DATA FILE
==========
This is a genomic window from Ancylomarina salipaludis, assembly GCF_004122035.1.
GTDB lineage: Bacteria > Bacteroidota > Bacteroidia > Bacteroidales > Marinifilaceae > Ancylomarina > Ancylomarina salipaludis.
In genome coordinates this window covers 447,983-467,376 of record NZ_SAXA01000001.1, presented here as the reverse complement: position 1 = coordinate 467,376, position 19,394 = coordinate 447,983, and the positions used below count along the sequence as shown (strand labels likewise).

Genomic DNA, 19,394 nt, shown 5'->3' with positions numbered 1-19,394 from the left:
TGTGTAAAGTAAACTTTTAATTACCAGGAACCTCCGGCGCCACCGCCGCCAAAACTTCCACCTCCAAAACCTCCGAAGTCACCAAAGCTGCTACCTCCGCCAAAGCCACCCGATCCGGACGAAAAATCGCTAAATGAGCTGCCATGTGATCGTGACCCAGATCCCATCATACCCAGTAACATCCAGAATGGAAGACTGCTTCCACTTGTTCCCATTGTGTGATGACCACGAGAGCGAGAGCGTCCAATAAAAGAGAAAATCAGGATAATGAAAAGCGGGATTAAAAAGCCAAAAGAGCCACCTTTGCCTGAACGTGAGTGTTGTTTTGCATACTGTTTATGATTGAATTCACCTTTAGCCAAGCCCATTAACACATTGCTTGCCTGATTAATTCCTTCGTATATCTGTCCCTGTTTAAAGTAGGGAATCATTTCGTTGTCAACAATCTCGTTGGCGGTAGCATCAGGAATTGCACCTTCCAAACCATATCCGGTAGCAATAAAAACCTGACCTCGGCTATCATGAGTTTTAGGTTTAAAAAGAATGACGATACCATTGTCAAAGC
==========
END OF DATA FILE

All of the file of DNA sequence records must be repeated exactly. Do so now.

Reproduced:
This is a genomic window from Ancylomarina salipaludis, assembly GCF_004122035.1.
GTDB lineage: Bacteria > Bacteroidota > Bacteroidia > Bacteroidales > Marinifilaceae > Ancylomarina > Ancylomarina salipaludis.
In genome coordinates this window covers 447,983-467,376 of record NZ_SAXA01000001.1, presented here as the reverse complement: position 1 = coordinate 467,376, position 19,394 = coordinate 447,983, and the positions used below count along the sequence as shown (strand labels likewise).

Genomic DNA, 19,394 nt, shown 5'->3' with positions numbered 1-19,394 from the left:
TGTGTAAAGTAAACTTTTAATTACCAGGAACCTCCGGCGCCACCGCCGCCAAAACTTCCACCTCCAAAACCTCCGAAGTCACCAAAGCTGCTACCTCCGCCAAAGCCACCCGATCCGGACGAAAAATCGCTAAATGAGCTGCCATGTGATCGTGACCCAGATCCCATCATACCCAGTAACATCCAGAATGGAAGACTGCTTCCACTTGTTCCCATTGTGTGATGACCACGAGAGCGAGAGCGTCCAATAAAAGAGAAAATCAGGATAATGAAAAGCGGGATTAAAAAGCCAAAAGAGCCACCTTTGCCTGAACGTGAGTGTTGTTTTGCATACTGTTTATGATTGAATTCACCTTTAGCCAAGCCCATTAACACATTGCTTGCCTGATTAATTCCTTCGTATATCTGTCCCTGTTTAAAGTAGGGAATCATTTCGTTGTCAACAATCTCGTTGGCGGTAGCATCAGGAATTGCACCTTCCAAACCATATCCGGTAGCAATAAAAACCTGACCTCGGCTATCATGAGTTTTAGGTTTAAAAAGAATGACGATACCATTGTCAAAGC